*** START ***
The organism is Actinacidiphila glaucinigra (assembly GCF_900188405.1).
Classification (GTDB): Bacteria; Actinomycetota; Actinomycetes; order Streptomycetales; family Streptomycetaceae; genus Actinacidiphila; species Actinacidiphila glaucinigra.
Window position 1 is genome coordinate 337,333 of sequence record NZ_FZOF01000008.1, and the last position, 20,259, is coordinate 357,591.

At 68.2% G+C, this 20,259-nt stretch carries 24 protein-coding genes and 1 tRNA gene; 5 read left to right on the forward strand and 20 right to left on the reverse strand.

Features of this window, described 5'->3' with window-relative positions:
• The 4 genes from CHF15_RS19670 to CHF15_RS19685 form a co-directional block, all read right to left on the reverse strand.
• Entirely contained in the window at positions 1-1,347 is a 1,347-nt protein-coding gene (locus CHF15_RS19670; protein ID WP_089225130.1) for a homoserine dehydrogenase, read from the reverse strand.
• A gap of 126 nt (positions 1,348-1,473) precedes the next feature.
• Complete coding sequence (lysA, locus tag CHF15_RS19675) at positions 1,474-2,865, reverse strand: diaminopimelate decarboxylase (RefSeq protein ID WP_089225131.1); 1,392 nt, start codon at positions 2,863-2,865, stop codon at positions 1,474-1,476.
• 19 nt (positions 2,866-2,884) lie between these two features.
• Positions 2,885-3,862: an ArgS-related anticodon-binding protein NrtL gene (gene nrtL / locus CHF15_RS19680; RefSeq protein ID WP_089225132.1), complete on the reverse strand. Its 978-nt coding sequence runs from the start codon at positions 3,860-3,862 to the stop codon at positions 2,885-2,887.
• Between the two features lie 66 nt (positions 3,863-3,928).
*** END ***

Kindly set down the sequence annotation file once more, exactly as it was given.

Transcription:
The organism is Actinacidiphila glaucinigra (assembly GCF_900188405.1).
Classification (GTDB): Bacteria; Actinomycetota; Actinomycetes; order Streptomycetales; family Streptomycetaceae; genus Actinacidiphila; species Actinacidiphila glaucinigra.
Window position 1 is genome coordinate 337,333 of sequence record NZ_FZOF01000008.1, and the last position, 20,259, is coordinate 357,591.

At 68.2% G+C, this 20,259-nt stretch carries 24 protein-coding genes and 1 tRNA gene; 5 read left to right on the forward strand and 20 right to left on the reverse strand.

Features of this window, described 5'->3' with window-relative positions:
• The 4 genes from CHF15_RS19670 to CHF15_RS19685 form a co-directional block, all read right to left on the reverse strand.
• Entirely contained in the window at positions 1-1,347 is a 1,347-nt protein-coding gene (locus CHF15_RS19670; protein ID WP_089225130.1) for a homoserine dehydrogenase, read from the reverse strand.
• A gap of 126 nt (positions 1,348-1,473) precedes the next feature.
• Complete coding sequence (lysA, locus tag CHF15_RS19675) at positions 1,474-2,865, reverse strand: diaminopimelate decarboxylase (RefSeq protein ID WP_089225131.1); 1,392 nt, start codon at positions 2,863-2,865, stop codon at positions 1,474-1,476.
• 19 nt (positions 2,866-2,884) lie between these two features.
• Positions 2,885-3,862: an ArgS-related anticodon-binding protein NrtL gene (gene nrtL / locus CHF15_RS19680; RefSeq protein ID WP_089225132.1), complete on the reverse strand. Its 978-nt coding sequence runs from the start codon at positions 3,860-3,862 to the stop codon at positions 2,885-2,887.
• Between the two features lie 66 nt (positions 3,863-3,928).